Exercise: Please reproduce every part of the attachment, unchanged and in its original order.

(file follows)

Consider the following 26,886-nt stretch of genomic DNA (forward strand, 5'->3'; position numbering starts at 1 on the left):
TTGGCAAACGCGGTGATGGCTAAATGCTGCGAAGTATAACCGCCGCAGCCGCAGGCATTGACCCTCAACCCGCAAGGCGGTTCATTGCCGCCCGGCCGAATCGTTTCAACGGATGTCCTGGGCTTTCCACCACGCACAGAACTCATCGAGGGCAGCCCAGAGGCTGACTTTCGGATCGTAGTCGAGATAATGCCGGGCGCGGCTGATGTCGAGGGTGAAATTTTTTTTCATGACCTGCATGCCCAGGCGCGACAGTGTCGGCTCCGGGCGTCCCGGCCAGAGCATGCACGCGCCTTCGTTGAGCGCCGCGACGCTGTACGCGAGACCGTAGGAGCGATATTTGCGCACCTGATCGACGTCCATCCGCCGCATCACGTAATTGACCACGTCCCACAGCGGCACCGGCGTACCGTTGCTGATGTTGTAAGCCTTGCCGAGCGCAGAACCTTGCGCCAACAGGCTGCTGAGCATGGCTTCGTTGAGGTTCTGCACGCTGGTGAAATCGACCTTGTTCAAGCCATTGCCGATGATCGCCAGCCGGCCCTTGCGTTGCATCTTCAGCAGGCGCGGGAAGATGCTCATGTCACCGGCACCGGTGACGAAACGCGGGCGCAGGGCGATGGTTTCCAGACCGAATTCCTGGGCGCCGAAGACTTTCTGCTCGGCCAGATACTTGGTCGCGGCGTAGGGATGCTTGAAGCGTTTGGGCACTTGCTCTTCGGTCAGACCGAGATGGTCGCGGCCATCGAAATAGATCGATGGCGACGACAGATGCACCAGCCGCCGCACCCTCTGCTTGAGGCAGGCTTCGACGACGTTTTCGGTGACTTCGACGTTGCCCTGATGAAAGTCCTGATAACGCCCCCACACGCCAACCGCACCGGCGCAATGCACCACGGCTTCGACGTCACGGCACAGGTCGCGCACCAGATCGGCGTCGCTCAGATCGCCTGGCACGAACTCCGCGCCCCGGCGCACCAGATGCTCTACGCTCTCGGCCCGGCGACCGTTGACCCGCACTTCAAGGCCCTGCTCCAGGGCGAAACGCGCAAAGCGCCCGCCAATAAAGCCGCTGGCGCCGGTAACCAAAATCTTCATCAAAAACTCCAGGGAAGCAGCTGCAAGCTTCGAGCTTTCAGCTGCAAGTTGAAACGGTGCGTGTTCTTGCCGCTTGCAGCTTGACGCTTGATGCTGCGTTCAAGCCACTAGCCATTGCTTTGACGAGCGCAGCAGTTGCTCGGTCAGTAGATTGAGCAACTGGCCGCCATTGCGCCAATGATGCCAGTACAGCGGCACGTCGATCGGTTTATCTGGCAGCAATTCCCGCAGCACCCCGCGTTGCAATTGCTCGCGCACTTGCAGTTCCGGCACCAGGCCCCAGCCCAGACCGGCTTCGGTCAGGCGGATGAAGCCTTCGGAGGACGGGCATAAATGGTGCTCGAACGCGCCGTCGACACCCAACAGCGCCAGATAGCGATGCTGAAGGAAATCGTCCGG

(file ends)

Consider the following 26,886-nt stretch of genomic DNA (forward strand, 5'->3'; position numbering starts at 1 on the left):
TTGGCAAACGCGGTGATGGCTAAATGCTGCGAAGTATAACCGCCGCAGCCGCAGGCATTGACCCTCAACCCGCAAGGCGGTTCATTGCCGCCCGGCCGAATCGTTTCAACGGATGTCCTGGGCTTTCCACCACGCACAGAACTCATCGAGGGCAGCCCAGAGGCTGACTTTCGGATCGTAGTCGAGATAATGCCGGGCGCGGCTGATGTCGAGGGTGAAATTTTTTTTCATGACCTGCATGCCCAGGCGCGACAGTGTCGGCTCCGGGCGTCCCGGCCAGAGCATGCACGCGCCTTCGTTGAGCGCCGCGACGCTGTACGCGAGACCGTAGGAGCGATATTTGCGCACCTGATCGACGTCCATCCGCCGCATCACGTAATTGACCACGTCCCACAGCGGCACCGGCGTACCGTTGCTGATGTTGTAAGCCTTGCCGAGCGCAGAACCTTGCGCCAACAGGCTGCTGAGCATGGCTTCGTTGAGGTTCTGCACGCTGGTGAAATCGACCTTGTTCAAGCCATTGCCGATGATCGCCAGCCGGCCCTTGCGTTGCATCTTCAGCAGGCGCGGGAAGATGCTCATGTCACCGGCACCGGTGACGAAACGCGGGCGCAGGGCGATGGTTTCCAGACCGAATTCCTGGGCGCCGAAGACTTTCTGCTCGGCCAGATACTTGGTCGCGGCGTAGGGATGCTTGAAGCGTTTGGGCACTTGCTCTTCGGTCAGACCGAGATGGTCGCGGCCATCGAAATAGATCGATGGCGACGACAGATGCACCAGCCGCCGCACCCTCTGCTTGAGGCAGGCTTCGACGACGTTTTCGGTGACTTCGACGTTGCCCTGATGAAAGTCCTGATAACGCCCCCACACGCCAACCGCACCGGCGCAATGCACCACGGCTTCGACGTCACGGCACAGGTCGCGCACCAGATCGGCGTCGCTCAGATCGCCTGGCACGAACTCCGCGCCCCGGCGCACCAGATGCTCTACGCTCTCGGCCCGGCGACCGTTGACCCGCACTTCAAGGCCCTGCTCCAGGGCGAAACGCGCAAAGCGCCCGCCAATAAAGCCGCTGGCGCCGGTAACCAAAATCTTCATCAAAAACTCCAGGGAAGCAGCTGCAAGCTTCGAGCTTTCAGCTGCAAGTTGAAACGGTGCGTGTTCTTGCCGCTTGCAGCTTGACGCTTGATGCTGCGTTCAAGCCACTAGCCATTGCTTTGACGAGCGCAGCAGTTGCTCGGTCAGTAGATTGAGCAACTGGCCGCCATTGCGCCAATGATGCCAGTACAGCGGCACGTCGATCGGTTTATCTGGCAGCAATTCCCGCAGCACCCCGCGTTGCAATTGCTCGCGCACTTGCAGTTCCGGCACCAGGCCCCAGCCCAGACCGGCTTCGGTCAGGCGGATGAAGCCTTCGGAGGACGGGCATAAATGGTGCTCGAACGCGCCGTCGACACCCAACAGCGCCAGATAGCGATGCTGAAGGAAATCGTCCGG